The Pentagon has released more images of the honor guard ceremonies for American war casualties, and agreed to process “as expeditiously as possible” ongoing Freedom of Information Act requests for such images, as part of a settlement of the FOIA lawsuit brought by University of Delaware professor Ralph Begleiter with legal representation from the National Security Archive and the firm of Jenner and Block.
On July 18, the parties filed a joint status report. On July 20, Begleiter received from the Department of Defense a CD containing more than two dozen images that had been censored in the April 2005 release of 721 images, as well as five photographs that were not previously released. On July 22, he received the Pentagon’s written assurance that it would continue to process further FOIA requests for images and video of honor guard ceremonies taken in the period since the lawsuit was filed. On July 28, the parties filed with U.S. District Judge Emmett Sullivan their joint agreement to dismiss the case, and this week received the court’s assent to the dismissal.
Ralph Begleiter, the long-time CNN correspondent who is Rosenberg Professor of Communications and Distinguished Journalist in Residence at the University of Delaware, stated, “The Pentagon’s decision to release these images is a significant victory for the honor of those who have made the ultimate sacrifice in war for their country, as well as for their families, for all service personnel and for the American people. I applaud the government’s decision to abide by the law – the Freedom of Information Act – without forcing a court order in the case; it’s always better to avoid contentious litigation by making the right decision.”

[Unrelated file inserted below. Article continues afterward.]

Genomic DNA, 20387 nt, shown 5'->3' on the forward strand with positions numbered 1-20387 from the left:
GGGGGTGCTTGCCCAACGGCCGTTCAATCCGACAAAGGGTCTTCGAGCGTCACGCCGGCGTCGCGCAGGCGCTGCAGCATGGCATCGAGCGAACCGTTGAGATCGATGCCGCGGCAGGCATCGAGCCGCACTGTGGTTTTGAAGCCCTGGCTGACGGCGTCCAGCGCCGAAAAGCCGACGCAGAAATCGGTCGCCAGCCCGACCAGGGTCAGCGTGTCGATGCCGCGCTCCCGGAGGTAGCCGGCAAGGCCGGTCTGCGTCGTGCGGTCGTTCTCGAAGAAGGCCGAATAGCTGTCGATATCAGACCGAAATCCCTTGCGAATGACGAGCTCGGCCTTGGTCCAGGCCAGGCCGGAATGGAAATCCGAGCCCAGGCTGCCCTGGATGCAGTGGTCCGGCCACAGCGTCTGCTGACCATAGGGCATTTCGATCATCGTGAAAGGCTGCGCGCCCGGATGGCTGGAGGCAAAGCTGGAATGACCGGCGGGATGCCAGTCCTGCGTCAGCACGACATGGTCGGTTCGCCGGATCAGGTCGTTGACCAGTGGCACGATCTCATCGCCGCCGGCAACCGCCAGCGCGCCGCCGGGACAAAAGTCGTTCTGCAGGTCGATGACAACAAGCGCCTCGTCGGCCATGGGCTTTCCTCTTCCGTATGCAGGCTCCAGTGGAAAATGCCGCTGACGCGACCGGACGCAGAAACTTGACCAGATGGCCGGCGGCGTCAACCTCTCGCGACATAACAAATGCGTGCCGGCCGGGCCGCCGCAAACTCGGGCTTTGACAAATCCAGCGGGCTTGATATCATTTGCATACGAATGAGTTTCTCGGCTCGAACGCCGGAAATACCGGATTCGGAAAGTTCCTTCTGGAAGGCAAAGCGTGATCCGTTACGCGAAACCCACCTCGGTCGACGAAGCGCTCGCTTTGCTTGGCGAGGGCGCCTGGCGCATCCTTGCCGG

Thomas Blanton, director of the National Security Archive at George Washington University, said, “We joined this lawsuit with Ralph because the Pentagon claimed any release of the honor guard images was a mistake and contrary to policy. Thanks to the Freedom of Information Act, we won this lawsuit, not just for the principle of open government, but also for the public honor and respect that is due to our fallen soldiers. Hiding these ceremonies is just wrong.”
Daniel Mach, counsel at the law firm of Jenner and Block who represented Begleiter pro bono in this case, commented, “Public access to images of war, and its costs, is crucially important in a free, democratic society. The Pentagon’s release of hundreds of previously undisclosed photographs not only helps promote that access, but also honors the ultimate sacrifice of the nation’s fallen soldiers.”
The newly released images are posted on the National Security Archive website, at www.nsarchive.org, together with the legal documents in the case, the 721 previously released images, a chronology of events, and a history of the Pentagon’s ban on photography of the honor guard ceremonies, which dates back to an order by then-Secretary of Defense Richard Cheney just prior to the first Gulf War in 1991.